By | August 11, 2023
The Lamplighters League may be about to tear up the XCOM rulebook

The rest of the RPS Treehouse can be completely absorbed by Baldur’s Gate 3 at the moment, but the main thing that has been on my mind for the past few weeks is stealth strategy game. Primarily the extraordinarily excellent Shadow Gambit: The Cursed Crewbut also Harebrained Scheme’s upcoming turn-based tactics ’em up, Lamplighters Leaguea game I’ve been quietly looking forward to ever since it was announced earlier this year.

Specifically, I’ve played through a handful of missions from the middle of The Lamplighters League’s campaign, to get a handle on the full roster of agents and their unique skill sets. It continues to be as stylish as opening mission that I played in May, but I’m not going to lie. I’ve had quite a bit of whiplash straight from Shadow Gambit going into this, but even if I’d come in fresh and green, I don’t think even all my years of tactical gaming and XCOM-liking would have been enough to prepare me for how damn hard is it.


A woman with a gun prepares to shoot at a target inside a museum in The Lamplighters League
Image credit: Rock Paper Shotgun/Paradox Interactive

In its defense, there’s definitely an element of being thrown into the middle of the campaign cold here, and I’m 100% missing the familiar muscle memory that would undoubtedly help me see better synergies between its ten-strong cast of characters. I also can’t tell you exactly which of its three difficulty modes I played on, as the save file I got simply shows up as “Custom Difficulty” in the load menu rather than Explorer (new to tactics games) Options , Adventurer (familiar with tactics games) or Survivor (tactical game veterans) you get when you start a new game from scratch.


Fire engulfs several fighters in The Lamplighters League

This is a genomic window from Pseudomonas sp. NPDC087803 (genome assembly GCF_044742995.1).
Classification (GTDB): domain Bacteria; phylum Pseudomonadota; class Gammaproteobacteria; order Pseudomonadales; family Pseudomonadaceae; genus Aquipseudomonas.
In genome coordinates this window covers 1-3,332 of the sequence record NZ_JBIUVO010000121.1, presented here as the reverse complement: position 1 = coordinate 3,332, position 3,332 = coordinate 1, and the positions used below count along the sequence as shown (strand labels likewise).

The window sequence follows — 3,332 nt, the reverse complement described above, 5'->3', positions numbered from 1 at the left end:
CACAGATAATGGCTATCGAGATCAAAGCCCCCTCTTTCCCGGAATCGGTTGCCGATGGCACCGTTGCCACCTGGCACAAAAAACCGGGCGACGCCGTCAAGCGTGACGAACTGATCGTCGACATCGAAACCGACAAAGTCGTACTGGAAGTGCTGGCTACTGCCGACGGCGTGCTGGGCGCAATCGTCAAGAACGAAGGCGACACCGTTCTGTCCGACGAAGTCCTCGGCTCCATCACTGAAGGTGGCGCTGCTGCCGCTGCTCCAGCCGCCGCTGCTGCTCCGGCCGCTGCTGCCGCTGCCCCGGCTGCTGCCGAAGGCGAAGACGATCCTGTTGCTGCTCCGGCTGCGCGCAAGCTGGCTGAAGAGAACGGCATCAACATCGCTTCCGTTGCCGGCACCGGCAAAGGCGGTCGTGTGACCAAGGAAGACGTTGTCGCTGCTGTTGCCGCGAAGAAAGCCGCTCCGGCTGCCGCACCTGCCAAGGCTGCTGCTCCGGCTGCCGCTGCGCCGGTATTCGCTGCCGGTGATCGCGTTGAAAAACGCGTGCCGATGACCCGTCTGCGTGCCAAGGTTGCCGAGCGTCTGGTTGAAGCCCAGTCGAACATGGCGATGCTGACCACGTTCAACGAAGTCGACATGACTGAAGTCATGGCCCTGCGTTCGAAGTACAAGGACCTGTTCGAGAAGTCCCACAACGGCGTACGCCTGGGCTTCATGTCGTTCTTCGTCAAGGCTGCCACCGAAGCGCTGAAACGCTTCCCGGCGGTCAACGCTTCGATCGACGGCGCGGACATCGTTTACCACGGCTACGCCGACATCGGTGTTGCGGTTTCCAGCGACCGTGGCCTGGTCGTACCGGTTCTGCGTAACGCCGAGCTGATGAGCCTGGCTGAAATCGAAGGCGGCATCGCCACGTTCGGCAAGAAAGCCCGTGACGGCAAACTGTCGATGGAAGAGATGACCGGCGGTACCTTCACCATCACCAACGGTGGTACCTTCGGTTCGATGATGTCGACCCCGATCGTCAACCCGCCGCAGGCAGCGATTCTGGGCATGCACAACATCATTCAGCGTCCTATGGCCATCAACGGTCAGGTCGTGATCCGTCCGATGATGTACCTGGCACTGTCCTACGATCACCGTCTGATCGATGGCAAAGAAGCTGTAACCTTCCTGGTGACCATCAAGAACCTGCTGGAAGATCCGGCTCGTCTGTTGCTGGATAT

Literally everything burned during this mission, including my agents. | Image credit: Rock Paper Shotgun/Paradox Interactive

I suspect that what I’ve been playing has leaned pretty heavily on the survival scale, as the custom game settings default to their combat and metagame (ie world map) both set to Hard, so it’s entirely possible that I’ve been thrown in real the depth here. Unfortunately, there’s no way to change your difficulty setting mid-game, or revert to the custom rules you might have set for yourself, so I honestly can’t say one way or the other here.

I hope what I have played is But more Survivor than Adventurer, because if it’s not, hoo boy, this is going to be a lot harder to love than I first thought. Part of that I think is because during many of my early mission attempts I tried to play it as an XCOM-like. For example, before heading into battle in Lamplighters, you’re presented with a large world map and tons of possible mission types. Each is associated with one of the three evil factions seeking to take over the world, and completing missions will push back the dials of their special Doomsday Clocks. It’s game over (potentially) when one of those bells gets full, and the game emphasizes that you can’t keep all three bells away forever – you’ll have to make calls and make decisions about your priorities as you race to open up its titular Tower At The End Of The World by collecting four magical end stones.


The Lamplighters League world map
The world map shows how you’re doing against each faction’s progress, and choosing a mission will show you how much it will reduce the clock’s progress by (see the white band on the Nicastro and Marteau clocks). | Image credit: Rock Paper Shotgun/Paradox Interactive

So far so XCOM. Likewise, as you may remember from mine first hands-off demos already in March, Lamplighter missions are divided into two sections. You start off in a real-time infiltration mode where you can get a feel for the map and where your target is, and you can use your limited set of takedown attacks to take out a couple of lagging guards along the way if you’re stealthy enough. I only had two of these per agent in this preview, so you won’t be able to sneak the whole thing. Eventually, the only option left for you will be to enter turn-based battles.

However, you can use your infiltration moments to your advantage by splitting up your group to get them into useful positions before the action starts, hopefully setting the board up for a quick and easy win. When I played the opening level it seemed to work like a treat to hunt behind decent cover and lean into those years of XCOM-ing. Enemy numbers were manageable, adding some pressure, but not too much, so I naturally assumed the rest of the game would follow suit.